Wednesday, January 7, 2015

Setup UPS with Synology Disk Station and CentOS Linux Server via USB and Network

Setting up a UPS that will automatically cause a Synology DiskStation to enter safe mode and CentOS 7 server was fairly straightforward, however there was not a lot of information showing how to do this so I decided to write this post.

I will describe how to setup a UPS connected to a Synology Disk Station via USB which will notify a machine running CentOS and the upsmon service when UPS events occur so that they can respond to a power outage accordingly.  

DiskStation Setup

Connect your UPS to your Synology NAS using a USB cable.

Using built in support for a UPS Network Server on the Synology NAS (which uses NUT from under the covers) setup is very easy.

Login to your DiskStation and go to the Control Panel.  Select the "Hardware and Power" icon and go to the "UPS" tab.  You should see something similar to the screen shown below.

Select "Enable UPS Support" to enable communication with the UPS via the USB cable.

You can optionally set a period of time before the NAS enters Safe Mode or leave the default which will cause the NAS to enter Safe Mode when the UPS battery reaches a low status.  Safe mode un-mounts all disks and stops all services to prevent data loss on your NAS.

Next, check the "Enable network UPS server" box.  Then click "Permitted DiskStations".  Even though it says "Permitted DiskStations", it will work with any machine running the NUT upsmon service.  Once you click on the "Permitted DiskStations" button you will be presented with a form to fill out the IP's of the servers you want to notify when the NAS you're on receives UPS events.

Enter the IP of the server that you want to receive the UPS events and click "OK".  Then "Apply" on the main UPS page.

Linux Server Setup (CentOS)

First you'll need to install nut via yum.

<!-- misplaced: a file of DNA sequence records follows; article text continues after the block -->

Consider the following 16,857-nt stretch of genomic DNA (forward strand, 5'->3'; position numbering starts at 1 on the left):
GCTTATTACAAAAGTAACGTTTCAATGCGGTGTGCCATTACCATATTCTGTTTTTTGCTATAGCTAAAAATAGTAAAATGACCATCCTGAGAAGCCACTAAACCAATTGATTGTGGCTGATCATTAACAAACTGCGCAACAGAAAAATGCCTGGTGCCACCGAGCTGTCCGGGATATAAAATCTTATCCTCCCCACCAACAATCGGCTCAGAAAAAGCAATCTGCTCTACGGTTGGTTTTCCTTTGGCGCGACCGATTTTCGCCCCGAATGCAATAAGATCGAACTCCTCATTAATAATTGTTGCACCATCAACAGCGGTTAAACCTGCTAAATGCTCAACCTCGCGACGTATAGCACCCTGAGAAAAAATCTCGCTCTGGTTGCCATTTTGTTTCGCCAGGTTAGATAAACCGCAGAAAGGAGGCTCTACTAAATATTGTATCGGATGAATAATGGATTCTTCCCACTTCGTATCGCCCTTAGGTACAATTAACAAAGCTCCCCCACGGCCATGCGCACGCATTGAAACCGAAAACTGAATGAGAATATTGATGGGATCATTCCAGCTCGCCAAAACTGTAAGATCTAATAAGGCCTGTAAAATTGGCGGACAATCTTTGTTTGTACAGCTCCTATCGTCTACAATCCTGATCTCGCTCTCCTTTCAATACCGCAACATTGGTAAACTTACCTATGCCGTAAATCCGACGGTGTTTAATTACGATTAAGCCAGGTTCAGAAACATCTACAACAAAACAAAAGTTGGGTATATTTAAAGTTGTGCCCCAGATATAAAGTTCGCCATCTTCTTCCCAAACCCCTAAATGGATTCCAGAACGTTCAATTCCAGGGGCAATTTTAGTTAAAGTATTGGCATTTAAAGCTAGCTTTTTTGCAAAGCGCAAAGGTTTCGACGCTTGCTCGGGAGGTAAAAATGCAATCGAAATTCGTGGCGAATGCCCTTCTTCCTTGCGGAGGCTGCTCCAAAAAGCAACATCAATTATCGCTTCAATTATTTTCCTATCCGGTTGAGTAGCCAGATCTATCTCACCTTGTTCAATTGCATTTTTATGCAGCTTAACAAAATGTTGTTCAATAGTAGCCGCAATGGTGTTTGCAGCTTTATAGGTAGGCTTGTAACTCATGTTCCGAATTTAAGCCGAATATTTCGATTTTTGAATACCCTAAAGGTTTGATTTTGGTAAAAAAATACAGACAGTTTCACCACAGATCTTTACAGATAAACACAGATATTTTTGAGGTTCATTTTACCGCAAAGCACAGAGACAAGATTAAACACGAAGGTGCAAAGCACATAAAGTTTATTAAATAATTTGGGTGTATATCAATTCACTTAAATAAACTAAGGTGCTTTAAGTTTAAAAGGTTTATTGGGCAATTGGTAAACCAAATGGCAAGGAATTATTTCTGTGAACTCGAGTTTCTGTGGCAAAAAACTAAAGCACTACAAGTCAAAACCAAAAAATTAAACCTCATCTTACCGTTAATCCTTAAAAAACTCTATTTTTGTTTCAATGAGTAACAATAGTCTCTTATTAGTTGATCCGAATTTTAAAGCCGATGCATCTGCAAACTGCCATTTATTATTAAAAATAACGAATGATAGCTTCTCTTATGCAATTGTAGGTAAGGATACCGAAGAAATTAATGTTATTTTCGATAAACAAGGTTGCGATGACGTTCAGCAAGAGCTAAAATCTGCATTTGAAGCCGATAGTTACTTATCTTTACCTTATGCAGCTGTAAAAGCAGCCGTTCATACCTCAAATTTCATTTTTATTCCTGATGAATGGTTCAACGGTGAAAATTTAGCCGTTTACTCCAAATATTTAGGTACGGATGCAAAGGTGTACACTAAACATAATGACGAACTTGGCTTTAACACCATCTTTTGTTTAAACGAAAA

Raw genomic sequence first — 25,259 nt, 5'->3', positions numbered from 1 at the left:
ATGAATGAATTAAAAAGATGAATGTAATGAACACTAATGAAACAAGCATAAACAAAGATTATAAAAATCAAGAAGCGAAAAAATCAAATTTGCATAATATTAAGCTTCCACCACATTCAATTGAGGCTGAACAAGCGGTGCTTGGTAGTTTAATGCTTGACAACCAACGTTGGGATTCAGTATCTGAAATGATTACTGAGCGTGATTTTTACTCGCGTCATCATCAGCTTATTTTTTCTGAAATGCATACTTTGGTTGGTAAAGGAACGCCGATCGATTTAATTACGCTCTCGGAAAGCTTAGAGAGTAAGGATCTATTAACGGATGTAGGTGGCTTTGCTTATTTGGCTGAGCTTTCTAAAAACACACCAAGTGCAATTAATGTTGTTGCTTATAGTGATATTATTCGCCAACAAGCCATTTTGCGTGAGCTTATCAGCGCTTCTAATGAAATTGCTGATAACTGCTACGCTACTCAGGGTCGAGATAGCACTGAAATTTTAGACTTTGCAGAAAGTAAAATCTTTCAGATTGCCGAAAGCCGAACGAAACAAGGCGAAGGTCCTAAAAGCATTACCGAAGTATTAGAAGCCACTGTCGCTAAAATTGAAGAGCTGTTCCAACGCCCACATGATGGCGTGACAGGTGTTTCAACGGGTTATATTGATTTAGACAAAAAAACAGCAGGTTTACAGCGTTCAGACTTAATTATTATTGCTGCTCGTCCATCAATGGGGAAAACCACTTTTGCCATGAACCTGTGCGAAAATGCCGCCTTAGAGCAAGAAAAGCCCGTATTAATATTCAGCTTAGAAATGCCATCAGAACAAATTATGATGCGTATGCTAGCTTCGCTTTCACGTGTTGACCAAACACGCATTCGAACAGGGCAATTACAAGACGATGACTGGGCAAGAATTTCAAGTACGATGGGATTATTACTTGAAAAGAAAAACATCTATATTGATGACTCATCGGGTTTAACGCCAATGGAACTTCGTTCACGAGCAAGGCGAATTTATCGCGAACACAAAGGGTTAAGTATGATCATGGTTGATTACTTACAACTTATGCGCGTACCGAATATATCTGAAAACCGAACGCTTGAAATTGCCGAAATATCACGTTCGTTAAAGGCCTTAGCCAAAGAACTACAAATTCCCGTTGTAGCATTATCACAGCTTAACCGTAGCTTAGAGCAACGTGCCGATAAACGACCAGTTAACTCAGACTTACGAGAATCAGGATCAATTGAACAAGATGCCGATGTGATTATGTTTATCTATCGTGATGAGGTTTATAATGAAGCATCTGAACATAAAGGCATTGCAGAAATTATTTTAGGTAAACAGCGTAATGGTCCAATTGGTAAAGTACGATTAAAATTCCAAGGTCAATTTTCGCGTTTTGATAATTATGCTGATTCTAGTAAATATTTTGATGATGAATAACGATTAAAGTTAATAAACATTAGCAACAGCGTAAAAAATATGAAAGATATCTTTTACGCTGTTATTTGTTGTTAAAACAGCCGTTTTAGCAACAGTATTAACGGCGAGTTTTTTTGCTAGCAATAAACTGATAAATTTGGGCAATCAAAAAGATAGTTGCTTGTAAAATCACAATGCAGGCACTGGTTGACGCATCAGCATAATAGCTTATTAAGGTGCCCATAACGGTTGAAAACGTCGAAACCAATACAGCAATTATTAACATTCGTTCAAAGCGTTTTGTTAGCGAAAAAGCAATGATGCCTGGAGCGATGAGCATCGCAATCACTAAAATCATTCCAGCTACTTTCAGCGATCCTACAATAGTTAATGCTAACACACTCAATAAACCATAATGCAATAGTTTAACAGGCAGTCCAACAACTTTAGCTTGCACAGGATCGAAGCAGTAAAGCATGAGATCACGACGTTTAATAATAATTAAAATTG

If you don't already have the epel repository in yum, you will need to install it.

yum install epel-release

Then you will need to install nut.

yum install nut

Once nut is installed you should have a nut user and group created by the installer.

Open /etc/ups/upsmon.conf.  We will need to update the configuration to allow it to listen for events from the Synology server.  Search for the "MONITOR" section.  You will need to update or add a line that looks like the following:

MONITOR ups@<ip of synology server>:3493 1 <user> <pass> slave

To get the user and pass values, SSH to your Synology NAS.  In the file located at /usr/syno/etc/ups/upsd.users it should specify the username and password.  Use those values in the MONITOR line on the Linux server.

Also, be sure to look at the "SHUTDOWNCMD"  in upsmon.conf and ensure it halts the system instead of shutting it completely down so that it will come up automatically after a power outage.  This is the default in the file so you shouldn't have to change anything.  In your Linux server machine BIOS you need to also ensure it is setup to automatically power on after the power is restored.

On your Linux machine you'll need to create a directory /var/run/nut.  Change ownership of the directory to user nut and group nut.

chown nut:nut /var/run/nut

Modify /lib/systemd/system and remove nut-server.service from the nut-monitor.service file if you are not running a nut server on the linux box as this will prevent it from starting upsmon.  Since this machine is setup as the slave, you probably won't be running a nut server so make sure you take the entry out.

Next you will need to add upsmon to startup when your server starts.  Go to /etc/systemd/system.  Create a symbolic link to the nut-monitor.service.

ln -s /lib/systemd/system/nut-monitor.service nut-monitor.service

Finally, run the following commands to enable the service to be run by systemctl.

systemctl daemon-reload
systemctl enable nut-monitor.service

That's it!  When you experience a power outage your UPS should kick on, communicate with your DiskStation to enter safe mode, and the DiskStation should communicate with the Linux server to halt it and when the power comes back up the DiskStation and Linux Server should automatically start back up.

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